Jan Lammers, former Formula 1 racer and Le Mans winner: “What I particularly like about the world aspect of 80 Day Race is that you have an opportunity of involving so many different countries and so many different companies that all have a similar message. And good competition is great. You not only share your passion, but also your knowledge. The ideal scenario for me is, of course, to be a participant, albeit for a multinational or a car manufacturer who would like to enter.”
Robert Llewellyn, actor, comedian, writer and UK’s premier e-mobility specialist: “One of the biggest obstacles people who’ve never driven them assume electric cars have is ‘range.’ While it’s obvious a battery can’t take you as far as a tank full of fossil fuel, long experience with electric vehicles has shown me that all is required is a slightly different attitude. When people see I have driven 38,000 miles in my car they start to re-consider. When people hear that a group of people have driven around the world in 80 days, I firmly believe they will re-consider a lot more. The 80 Day Race is a wonderful way of communicating to the world that electric cars are here, they are not a fad and they are at present the most rapidly developing sector in the car industry.”
Louis Palmer, sustainability pioneer and organiser of the WAVE: “Wherever I travelled, wherever I’ve been, I’ve seen people talking about environmental issues and about global warming. I know we need solutions here. To add sportive elements makes it really exciting, so people want to see it and want to know who is going to be the winner. We have to do as much as possible to promote clean cars in order that people all over the world know that this is our future. That’s why I support 80 Day Race.”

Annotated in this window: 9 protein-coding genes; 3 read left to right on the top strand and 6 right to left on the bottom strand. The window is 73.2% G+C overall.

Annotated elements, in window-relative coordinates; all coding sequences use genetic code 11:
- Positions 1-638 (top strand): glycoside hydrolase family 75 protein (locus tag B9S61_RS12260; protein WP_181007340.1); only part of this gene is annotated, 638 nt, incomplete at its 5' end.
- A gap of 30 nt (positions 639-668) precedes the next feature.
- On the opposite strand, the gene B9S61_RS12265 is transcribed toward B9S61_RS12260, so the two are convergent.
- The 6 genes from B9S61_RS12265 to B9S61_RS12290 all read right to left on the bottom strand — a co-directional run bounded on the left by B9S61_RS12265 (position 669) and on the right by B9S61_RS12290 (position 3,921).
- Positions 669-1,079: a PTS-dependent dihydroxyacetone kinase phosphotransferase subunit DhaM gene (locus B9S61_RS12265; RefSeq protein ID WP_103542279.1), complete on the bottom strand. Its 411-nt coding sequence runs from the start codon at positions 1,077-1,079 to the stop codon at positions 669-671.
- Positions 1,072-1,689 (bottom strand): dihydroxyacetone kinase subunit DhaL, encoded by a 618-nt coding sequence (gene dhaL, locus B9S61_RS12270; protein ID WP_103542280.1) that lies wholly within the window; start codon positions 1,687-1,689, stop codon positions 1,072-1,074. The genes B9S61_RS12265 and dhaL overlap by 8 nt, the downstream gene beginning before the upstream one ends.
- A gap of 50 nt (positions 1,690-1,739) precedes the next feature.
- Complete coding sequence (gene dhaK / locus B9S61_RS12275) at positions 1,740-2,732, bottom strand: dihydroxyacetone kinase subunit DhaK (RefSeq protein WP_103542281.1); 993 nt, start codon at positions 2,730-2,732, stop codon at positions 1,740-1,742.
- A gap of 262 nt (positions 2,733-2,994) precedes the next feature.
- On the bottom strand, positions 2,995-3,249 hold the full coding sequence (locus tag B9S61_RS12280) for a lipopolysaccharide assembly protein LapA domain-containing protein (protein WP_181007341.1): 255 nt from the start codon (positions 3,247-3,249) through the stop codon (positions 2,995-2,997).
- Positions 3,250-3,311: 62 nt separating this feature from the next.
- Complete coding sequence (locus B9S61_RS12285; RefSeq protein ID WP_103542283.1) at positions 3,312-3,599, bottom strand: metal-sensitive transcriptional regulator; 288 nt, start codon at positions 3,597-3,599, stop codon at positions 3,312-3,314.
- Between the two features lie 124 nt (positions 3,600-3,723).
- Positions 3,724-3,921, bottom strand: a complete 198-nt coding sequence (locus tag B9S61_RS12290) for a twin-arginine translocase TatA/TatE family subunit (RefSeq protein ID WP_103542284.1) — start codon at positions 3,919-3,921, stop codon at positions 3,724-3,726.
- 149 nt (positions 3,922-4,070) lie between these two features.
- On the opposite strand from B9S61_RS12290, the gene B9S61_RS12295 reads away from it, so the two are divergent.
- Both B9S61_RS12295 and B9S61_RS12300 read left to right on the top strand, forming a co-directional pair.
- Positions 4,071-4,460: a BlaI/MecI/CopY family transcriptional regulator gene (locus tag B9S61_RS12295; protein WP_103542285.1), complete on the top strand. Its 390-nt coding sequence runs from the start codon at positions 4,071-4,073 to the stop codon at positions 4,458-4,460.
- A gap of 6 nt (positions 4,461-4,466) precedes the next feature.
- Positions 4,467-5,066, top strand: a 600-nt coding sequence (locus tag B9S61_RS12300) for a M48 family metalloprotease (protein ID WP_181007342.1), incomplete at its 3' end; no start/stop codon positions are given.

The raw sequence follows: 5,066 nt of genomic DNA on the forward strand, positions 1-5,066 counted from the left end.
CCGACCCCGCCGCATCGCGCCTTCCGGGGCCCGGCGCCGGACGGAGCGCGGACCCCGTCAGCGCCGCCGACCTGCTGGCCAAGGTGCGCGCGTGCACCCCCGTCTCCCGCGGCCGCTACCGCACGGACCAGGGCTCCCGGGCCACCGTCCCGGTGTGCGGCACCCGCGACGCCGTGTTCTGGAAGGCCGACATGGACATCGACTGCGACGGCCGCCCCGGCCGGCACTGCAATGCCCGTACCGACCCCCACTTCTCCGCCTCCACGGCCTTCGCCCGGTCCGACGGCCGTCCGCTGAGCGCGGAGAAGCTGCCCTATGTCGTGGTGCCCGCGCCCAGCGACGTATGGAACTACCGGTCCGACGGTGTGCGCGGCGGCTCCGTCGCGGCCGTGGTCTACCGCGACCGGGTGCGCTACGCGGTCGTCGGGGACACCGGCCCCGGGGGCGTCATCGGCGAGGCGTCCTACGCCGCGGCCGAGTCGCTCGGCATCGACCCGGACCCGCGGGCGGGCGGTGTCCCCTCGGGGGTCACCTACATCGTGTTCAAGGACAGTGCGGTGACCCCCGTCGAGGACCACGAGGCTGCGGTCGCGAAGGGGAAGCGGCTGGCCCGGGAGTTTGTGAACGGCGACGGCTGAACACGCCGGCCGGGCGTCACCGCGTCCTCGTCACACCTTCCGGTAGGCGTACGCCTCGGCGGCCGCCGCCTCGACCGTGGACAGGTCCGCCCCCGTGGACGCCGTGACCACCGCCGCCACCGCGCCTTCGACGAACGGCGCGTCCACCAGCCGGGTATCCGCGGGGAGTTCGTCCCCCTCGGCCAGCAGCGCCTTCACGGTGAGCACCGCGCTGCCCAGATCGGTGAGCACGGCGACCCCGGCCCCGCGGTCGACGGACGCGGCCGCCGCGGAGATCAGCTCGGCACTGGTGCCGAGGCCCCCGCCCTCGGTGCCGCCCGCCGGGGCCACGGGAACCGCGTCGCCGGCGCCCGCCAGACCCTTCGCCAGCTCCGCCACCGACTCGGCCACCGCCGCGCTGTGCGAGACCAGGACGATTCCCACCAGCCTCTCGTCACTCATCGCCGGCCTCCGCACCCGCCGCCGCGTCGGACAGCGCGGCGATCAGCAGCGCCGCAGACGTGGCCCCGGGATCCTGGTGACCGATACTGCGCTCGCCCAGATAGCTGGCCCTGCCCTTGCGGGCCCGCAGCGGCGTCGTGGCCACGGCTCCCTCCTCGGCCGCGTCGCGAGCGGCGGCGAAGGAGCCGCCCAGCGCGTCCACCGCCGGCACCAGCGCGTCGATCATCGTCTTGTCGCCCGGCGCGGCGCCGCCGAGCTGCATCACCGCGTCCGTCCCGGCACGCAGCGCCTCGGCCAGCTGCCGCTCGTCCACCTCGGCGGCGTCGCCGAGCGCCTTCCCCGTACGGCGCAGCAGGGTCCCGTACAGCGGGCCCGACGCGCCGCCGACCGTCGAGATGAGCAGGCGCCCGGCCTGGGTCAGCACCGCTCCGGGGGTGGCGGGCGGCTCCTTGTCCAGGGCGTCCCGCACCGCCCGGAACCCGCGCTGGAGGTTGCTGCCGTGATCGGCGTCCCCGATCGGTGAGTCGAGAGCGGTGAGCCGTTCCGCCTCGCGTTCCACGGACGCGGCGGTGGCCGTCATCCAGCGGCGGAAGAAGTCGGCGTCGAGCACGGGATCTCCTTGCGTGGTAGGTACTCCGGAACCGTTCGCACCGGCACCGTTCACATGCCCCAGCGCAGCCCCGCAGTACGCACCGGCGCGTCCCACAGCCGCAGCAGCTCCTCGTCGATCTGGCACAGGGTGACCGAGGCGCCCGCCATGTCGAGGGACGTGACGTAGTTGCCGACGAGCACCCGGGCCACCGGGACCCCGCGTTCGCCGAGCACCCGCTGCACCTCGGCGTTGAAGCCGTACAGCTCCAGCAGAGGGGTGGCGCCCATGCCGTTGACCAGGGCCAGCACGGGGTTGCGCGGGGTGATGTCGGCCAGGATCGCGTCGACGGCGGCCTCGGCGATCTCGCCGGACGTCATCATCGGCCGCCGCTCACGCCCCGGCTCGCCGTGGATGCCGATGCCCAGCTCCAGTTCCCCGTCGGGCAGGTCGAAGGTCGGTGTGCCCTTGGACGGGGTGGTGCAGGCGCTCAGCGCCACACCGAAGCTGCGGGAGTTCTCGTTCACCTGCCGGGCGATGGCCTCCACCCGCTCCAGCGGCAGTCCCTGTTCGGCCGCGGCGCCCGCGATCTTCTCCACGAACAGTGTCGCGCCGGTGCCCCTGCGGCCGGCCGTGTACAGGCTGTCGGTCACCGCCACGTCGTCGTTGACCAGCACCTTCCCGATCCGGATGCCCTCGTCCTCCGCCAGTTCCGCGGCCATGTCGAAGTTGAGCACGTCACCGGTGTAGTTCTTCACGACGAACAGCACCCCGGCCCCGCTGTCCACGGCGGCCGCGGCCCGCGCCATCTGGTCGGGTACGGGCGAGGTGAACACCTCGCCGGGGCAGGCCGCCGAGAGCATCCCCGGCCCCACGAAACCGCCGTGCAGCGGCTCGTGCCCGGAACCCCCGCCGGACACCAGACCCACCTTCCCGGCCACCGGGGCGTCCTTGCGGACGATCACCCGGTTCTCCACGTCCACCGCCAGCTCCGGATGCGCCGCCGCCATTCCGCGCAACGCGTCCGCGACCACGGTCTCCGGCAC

Claudio von Planta, award winning video producer: “The 80 Day Race will inevitably encourage more engineers to push the boundaries of inspiring new technologies that will be more powerful, more sustainable and less polluting than the old fashioned over 100 year old combustion engine. It’s a brilliant idea to promote the latest EV technologies on a regular basis with a global racing event. The 80 Day Race will be the perfect opportunity to capture the attention of mass audiences world-wide and boost the nascent EV revolution.”
Maarten Steinbuch, professor at the Eindhoven University of Technology: “I became ambassador of 80 Day Race because I strongly support the idea that sustainability can be fun. Racing sustainable cars is the best proof you can get. Sustainability is also a worldwide challenge. Hence, 80 Day Race can really help the automotive industry to push forward the idea of making global sustainability fun. It’s my ambitions to enter at least one, but maybe more Dutch teams where knowledge institutes and innovation industry will bring out the best in each other.”